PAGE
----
I'm an avid turkey hunter. Each spring I find dozens of turkey eggs eaten by raccons. They usually carry the egg to a hard surface and then break it open there. their mouth is too small to crqack the egg, but I do find teeth morks on eggs where they try.

In my turkey area I trap and kill 20-30 coons a year. I live trap and then shoot with a 22 short.
a hint, if you do like Sako says you will be suscessful (I use the same set-up). BUT---coons will try to dig out and pull 2 inches deep of grass/dirt into the mesh of the trap. this dirt fouls the trip mechanism and needs to be removed. I solved this by using a 1/4 inch plywood base for the trap. wood must be 8 inches all-round and under the box trap.

trap early and often. in Sept on you can usually find a trapper that will pick up dead ones at your house (he sells the fur). If you have a trapping license you can seel the fur, but casing the pelt and fleshing it is time consuming...I can't make even $3 and hour doing it.

Kill coons.

Ps Sako cat food works great.



 Posted: Thu Oct 20th, 2016 03:07 AM
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langenc
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And this fall (2016) coon hides will be all but worthless.

Might get $2 for a very large well handled hide if youcan find a buyer. There are thousands in storage from the last couple trapping seasons.

Blue coons(early killed) wont even get an offer.



 Posted: Sun Jan 1st, 2017 01:39 PM
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Devon
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Bobcats are hard on turkey populations. They are rough on quail also.



 Posted: Sun Jan 1st, 2017 01:40 PM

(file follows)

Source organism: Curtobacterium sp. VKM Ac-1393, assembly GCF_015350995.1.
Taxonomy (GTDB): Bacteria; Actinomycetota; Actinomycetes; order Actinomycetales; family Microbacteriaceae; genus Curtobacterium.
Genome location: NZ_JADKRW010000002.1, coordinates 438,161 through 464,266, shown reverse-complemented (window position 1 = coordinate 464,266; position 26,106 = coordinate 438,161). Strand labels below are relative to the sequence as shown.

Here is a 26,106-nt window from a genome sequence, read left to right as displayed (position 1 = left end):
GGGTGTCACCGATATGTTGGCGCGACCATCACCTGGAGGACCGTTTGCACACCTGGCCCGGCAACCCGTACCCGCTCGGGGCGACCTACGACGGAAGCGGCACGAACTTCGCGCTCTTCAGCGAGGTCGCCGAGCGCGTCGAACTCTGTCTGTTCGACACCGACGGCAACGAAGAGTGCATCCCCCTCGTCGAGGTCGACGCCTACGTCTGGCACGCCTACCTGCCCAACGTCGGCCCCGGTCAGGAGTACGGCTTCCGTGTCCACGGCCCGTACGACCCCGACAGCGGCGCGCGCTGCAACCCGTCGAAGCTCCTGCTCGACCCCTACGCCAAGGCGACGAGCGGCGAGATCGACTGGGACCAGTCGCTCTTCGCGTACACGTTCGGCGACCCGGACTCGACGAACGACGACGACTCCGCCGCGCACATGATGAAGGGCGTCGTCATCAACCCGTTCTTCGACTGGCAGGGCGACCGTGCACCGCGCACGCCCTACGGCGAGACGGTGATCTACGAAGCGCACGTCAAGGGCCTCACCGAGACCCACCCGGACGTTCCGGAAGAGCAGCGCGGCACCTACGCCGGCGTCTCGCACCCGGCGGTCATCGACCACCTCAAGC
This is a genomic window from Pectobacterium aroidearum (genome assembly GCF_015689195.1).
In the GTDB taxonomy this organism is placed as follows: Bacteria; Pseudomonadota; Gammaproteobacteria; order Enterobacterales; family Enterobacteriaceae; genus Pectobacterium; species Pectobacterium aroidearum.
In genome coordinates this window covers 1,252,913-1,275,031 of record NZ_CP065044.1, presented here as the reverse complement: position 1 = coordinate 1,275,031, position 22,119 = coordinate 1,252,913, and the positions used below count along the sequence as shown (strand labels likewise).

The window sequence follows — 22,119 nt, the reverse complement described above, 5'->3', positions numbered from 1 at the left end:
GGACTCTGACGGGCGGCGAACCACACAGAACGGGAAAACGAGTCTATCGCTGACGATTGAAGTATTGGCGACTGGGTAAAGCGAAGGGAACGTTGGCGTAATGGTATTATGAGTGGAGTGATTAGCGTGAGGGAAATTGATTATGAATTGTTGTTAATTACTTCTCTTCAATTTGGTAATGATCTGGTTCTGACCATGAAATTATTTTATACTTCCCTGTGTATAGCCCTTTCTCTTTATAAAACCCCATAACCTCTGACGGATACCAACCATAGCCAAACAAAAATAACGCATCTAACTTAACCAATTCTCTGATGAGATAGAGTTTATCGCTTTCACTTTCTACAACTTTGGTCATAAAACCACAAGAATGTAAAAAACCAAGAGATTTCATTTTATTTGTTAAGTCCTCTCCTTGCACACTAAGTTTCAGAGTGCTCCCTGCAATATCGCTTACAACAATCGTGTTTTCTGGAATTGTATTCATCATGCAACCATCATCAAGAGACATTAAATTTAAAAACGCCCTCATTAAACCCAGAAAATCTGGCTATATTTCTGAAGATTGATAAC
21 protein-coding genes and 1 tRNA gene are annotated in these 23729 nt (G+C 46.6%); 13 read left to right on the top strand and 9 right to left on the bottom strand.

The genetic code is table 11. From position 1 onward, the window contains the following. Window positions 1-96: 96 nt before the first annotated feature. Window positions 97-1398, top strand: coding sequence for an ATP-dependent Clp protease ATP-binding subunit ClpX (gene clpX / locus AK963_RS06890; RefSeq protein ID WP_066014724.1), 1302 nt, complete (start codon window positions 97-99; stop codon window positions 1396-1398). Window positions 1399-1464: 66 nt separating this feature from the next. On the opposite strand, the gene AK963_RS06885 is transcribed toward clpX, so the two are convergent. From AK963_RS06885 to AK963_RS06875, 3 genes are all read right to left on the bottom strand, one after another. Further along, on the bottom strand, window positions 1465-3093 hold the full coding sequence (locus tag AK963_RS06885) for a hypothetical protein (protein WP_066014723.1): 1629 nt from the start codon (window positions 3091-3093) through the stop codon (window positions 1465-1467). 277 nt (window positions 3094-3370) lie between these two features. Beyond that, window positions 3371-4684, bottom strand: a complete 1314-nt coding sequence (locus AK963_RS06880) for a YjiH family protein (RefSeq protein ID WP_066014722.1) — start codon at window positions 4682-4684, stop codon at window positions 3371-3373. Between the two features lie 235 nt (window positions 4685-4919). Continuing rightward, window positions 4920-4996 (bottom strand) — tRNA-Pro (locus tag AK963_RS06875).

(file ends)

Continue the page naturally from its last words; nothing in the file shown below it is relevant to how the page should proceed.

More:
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Devon
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At least bobcat pelts are worth putting up. I trapped and sold some a couple of years ago. Got a bit over $200 for a couple. Not bad for Oklahoma cats.



 Posted: Sun Jan 1st, 2017 03:59 PM
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swampratt
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I killed 2 bobcats yesterday and trapped 3 opossum I let the opossum go as they are good tick eaters..

Now should I kill opossum as there were no turkey's in the area this deed season.

Lot of coyote we kill every one we see.

OH I could not resist the Bob cat was white meat looked like chicken leg quarters.
Yep I ate some back strap and it was good..I have some leg and back meat in the fridge for another meal or 2.

I skinned the cat all the way to his nose..Never sold a fur .. do not know who buys them.



 Posted: Thu Jan 19th, 2017 12:08 PM
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Tgriffith
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Dp (dog proof) coon traps are the way to go. You can catch a truck load of coon with little effort. They will also catch opossum and skunk but other than that you dont get a lot of non target catches. They are easy to bait, I usually buy cheap cat food and mix in some peanut butter. Fill the trap just up to the trigger and plug the top with a marshmallow. Tbe marshmallow will keep mice from robbing your trap and coons love them. If you don't want to deal with a skunk stay away from bait with any fish or crawfish ingredients.I know a lot of you posting on this topic already know about dp traps, I'm just putting this out there for the people that don't have any trapping experience. In my opinion trapping is a great way to control predator populations and spend more time in the woods.

Last edited on Thu Jan 19th, 2017 12:15 PM by Tgriffith